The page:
Feast for Iconophiles

        St. Veronica's Day

St. Veronica is identified with a hemorrhaging woman in the New Testament Gospel of Matthew (19.20), which reads: "And behold, a woman which was diseased with an issue of blood twelve years came behind him and touched the hem of his garment, for she said within herself, `If I may touch his garment I shall be made whole.' But Jesus . . . when he saw her said, 'Daughter, be of good comfort, thy faith hath made thee whole." It is known from the Gospel that Veronica was not only a real person but one who was aging and who was but one of many healed by the Savior. Thereafter, she is said to have had a statue of Christ, arms extended to comfort the world, erected and placed in front of her home as a token of her gratitude and reverence.

St. Veronica, whose name is a compound of the two words "Vera" and "Icon" which means true image, has origins none too distinct. The Western Church has suggested that she was originally known as Martha, the sister of Lazaros, but the Eastern Church disputes this and, in fact, she is referred to by some Eastern theologians as having originally been named Berenike. This welter of names and origins has in no way detracted from her image as a pious woman of God who has come down to us as Veronica, who by any name would have been ennobled by her close association with Jesus Christ.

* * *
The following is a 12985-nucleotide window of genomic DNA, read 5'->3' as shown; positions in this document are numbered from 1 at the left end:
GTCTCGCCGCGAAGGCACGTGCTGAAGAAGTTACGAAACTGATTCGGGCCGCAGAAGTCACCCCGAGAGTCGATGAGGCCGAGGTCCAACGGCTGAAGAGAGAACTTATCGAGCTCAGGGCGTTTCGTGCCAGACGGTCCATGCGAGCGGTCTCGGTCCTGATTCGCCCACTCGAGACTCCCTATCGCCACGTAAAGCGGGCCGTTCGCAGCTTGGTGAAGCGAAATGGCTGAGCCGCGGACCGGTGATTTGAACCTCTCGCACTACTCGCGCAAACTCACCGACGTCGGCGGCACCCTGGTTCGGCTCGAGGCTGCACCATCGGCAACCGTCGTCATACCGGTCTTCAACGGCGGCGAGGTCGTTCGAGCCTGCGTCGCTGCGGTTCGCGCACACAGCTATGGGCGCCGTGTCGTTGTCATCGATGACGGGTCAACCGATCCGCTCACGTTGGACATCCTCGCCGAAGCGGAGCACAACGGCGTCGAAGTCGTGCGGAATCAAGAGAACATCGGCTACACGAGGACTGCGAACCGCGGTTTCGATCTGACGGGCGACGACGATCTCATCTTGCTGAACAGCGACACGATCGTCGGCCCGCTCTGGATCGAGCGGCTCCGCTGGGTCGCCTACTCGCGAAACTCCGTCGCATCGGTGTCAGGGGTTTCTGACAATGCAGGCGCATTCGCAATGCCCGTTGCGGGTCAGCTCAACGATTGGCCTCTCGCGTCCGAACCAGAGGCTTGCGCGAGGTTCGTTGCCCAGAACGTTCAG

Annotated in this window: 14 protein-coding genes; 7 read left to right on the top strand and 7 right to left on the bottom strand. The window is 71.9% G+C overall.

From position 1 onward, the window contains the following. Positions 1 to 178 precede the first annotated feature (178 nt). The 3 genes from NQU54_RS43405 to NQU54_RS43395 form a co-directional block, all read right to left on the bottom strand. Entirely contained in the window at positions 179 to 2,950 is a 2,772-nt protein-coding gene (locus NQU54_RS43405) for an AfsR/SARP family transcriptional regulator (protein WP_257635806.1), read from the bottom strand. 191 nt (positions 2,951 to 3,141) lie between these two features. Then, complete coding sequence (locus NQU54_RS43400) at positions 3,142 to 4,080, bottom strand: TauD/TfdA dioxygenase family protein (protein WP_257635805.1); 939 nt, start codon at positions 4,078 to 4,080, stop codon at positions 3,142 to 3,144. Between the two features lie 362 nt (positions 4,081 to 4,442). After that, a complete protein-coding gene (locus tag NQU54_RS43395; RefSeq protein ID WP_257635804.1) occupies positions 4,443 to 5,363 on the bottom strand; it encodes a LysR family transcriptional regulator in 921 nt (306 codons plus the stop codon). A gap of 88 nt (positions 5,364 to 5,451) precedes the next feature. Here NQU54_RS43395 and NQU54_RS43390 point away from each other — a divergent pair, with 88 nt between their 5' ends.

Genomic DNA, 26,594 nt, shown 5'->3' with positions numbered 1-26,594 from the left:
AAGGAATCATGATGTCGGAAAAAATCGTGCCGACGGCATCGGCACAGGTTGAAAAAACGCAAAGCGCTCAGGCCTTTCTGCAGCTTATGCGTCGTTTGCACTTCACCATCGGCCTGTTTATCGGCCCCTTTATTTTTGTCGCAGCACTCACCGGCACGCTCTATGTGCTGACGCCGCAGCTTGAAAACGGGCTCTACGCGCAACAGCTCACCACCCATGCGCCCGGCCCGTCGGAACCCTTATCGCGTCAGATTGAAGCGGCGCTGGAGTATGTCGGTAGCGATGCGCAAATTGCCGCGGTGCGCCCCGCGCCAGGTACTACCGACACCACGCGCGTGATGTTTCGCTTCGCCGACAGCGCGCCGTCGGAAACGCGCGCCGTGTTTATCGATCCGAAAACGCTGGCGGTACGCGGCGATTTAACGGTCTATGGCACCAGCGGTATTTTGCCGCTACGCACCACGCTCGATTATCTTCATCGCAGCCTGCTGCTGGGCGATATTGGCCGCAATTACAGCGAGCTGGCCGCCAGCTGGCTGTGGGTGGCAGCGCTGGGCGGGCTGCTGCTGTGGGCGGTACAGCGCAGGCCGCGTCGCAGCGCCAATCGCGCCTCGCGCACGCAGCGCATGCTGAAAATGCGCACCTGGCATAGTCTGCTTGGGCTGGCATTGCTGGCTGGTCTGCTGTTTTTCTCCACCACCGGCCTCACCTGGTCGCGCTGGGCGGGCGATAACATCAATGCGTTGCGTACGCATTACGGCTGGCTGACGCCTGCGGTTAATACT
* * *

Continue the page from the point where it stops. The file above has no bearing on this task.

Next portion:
On the first Good Friday, St. Veronica was the woman who stepped out of the crowd and wiped the perspiring face of Christ as he struggled to carry the Cross on the road to Calvary. The cloth she used miraculously retained an imprint of the countenance of the suffering Messiah, an incident which gave rise to the legends which surround what has been called Veronica's veil and which has been the subject of many moving tales.

This incident also produced thereafter a number of veils, all of which reverent Christians came to look upon as genuine, not daring to deny any of them for fear they might be denying the actual veil of Veronica.

The actual veil is now the precious property of the Roman Catholic Church, placed in a hallowed corner of St. Peter's Basilica in Rome, where it is put on display the second Sunday after Epiphany, the four days of Holy Week, Easter Sunday, the Monday after Easter, Monday of Pentecost, February 22, May 3, and November 18 of each year, as well as on other special occasions…

St. Veronica married a Christian convert named Zacchaios who joined her in all of her religious efforts, which were considerable and included missionary work, during which time she held tight to her precious veil. She was called to the side of the ailing Emperor Tiberius, whose physicians had given up hope, but at the mere sight of the veil which Veronica held forth, who was cured of his malady.

Together with her converted husband, Veronica undertook to carry the message of Christ to remote areas, concentrating on what is now the south of France. At about this point in the history of the Church, Veronica, drops out of sight and nothing is known about her final days, although several versions are offered in legendary accounts.

George Poulos, Orthodox Saints, Vol. 3, Pg. 29
Holy Cross Orthodox Press, Brookline Mass. 1991